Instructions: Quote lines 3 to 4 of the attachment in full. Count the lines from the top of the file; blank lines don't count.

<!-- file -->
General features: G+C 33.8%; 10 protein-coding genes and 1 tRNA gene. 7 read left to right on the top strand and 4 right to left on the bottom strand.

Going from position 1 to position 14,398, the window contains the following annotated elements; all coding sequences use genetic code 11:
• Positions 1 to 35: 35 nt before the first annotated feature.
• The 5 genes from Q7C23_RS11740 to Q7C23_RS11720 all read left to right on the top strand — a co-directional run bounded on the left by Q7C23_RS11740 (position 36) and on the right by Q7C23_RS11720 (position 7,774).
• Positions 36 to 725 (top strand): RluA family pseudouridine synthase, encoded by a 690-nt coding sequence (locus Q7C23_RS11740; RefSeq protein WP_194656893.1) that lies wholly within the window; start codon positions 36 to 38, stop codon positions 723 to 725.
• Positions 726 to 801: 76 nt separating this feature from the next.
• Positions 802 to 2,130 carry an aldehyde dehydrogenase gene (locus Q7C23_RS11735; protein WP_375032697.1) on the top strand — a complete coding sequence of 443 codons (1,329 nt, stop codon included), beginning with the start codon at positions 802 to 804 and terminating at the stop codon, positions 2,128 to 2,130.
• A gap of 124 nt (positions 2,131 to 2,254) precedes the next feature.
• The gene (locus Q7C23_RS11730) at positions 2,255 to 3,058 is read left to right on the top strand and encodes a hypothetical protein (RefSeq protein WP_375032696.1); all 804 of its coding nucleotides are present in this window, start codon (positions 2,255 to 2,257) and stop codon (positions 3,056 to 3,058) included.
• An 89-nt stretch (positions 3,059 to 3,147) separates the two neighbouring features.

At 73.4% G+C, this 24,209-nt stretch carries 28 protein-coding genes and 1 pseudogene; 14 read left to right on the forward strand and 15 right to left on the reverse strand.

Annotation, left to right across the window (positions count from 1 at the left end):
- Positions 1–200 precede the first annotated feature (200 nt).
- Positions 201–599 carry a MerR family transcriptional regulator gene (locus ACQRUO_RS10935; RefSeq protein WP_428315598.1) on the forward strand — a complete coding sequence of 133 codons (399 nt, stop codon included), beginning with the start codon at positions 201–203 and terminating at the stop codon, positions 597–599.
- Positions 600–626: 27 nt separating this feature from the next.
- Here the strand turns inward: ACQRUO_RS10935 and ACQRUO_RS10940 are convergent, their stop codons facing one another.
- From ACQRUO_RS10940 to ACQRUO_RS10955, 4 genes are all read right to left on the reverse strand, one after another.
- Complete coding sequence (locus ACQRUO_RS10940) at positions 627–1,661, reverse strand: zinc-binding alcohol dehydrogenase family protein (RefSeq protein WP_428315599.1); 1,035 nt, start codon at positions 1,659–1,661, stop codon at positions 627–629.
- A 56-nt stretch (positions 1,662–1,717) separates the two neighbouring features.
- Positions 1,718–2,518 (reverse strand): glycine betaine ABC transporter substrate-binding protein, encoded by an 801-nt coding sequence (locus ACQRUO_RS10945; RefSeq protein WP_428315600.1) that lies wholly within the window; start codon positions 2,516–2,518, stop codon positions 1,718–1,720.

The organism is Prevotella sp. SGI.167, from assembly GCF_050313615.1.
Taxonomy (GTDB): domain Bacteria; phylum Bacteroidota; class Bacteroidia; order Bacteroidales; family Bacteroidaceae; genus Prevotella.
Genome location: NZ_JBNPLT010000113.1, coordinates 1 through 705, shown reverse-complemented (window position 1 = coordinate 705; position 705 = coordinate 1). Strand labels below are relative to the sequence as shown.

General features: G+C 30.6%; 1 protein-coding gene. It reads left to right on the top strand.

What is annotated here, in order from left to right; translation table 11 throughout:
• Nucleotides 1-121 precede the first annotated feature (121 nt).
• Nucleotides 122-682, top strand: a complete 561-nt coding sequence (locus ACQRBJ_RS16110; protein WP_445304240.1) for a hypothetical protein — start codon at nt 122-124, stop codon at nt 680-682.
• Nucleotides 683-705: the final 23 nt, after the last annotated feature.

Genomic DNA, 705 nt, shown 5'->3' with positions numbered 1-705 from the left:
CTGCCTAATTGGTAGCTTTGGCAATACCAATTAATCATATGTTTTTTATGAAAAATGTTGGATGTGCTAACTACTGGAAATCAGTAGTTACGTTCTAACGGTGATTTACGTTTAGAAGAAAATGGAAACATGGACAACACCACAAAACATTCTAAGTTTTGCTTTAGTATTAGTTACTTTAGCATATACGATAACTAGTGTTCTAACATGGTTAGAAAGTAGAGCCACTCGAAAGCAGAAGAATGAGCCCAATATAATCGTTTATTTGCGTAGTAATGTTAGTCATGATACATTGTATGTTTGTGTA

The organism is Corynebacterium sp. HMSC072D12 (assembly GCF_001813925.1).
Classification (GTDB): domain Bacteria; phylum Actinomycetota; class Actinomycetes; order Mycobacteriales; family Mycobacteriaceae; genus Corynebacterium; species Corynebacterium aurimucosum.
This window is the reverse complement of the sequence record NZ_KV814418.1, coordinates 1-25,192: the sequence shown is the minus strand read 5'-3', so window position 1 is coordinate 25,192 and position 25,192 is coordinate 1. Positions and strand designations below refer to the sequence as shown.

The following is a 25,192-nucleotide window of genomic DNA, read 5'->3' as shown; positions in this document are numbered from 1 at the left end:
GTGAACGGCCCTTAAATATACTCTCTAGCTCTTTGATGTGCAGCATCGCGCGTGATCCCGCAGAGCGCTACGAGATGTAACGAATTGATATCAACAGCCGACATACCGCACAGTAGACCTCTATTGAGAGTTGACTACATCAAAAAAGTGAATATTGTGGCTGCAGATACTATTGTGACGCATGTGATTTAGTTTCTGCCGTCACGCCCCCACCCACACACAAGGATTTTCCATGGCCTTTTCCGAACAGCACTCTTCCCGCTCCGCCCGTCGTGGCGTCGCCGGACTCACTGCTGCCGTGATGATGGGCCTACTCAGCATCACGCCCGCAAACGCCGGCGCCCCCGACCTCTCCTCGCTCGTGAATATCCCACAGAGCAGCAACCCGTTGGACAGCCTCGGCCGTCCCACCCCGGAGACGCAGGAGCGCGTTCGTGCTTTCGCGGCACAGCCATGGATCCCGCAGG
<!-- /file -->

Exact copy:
• Positions 1 to 35: 35 nt before the first annotated feature.
• The 5 genes from Q7C23_RS11740 to Q7C23_RS11720 all read left to right on the top strand — a co-directional run bounded on the left by Q7C23_RS11740 (position 36) and on the right by Q7C23_RS11720 (position 7,774).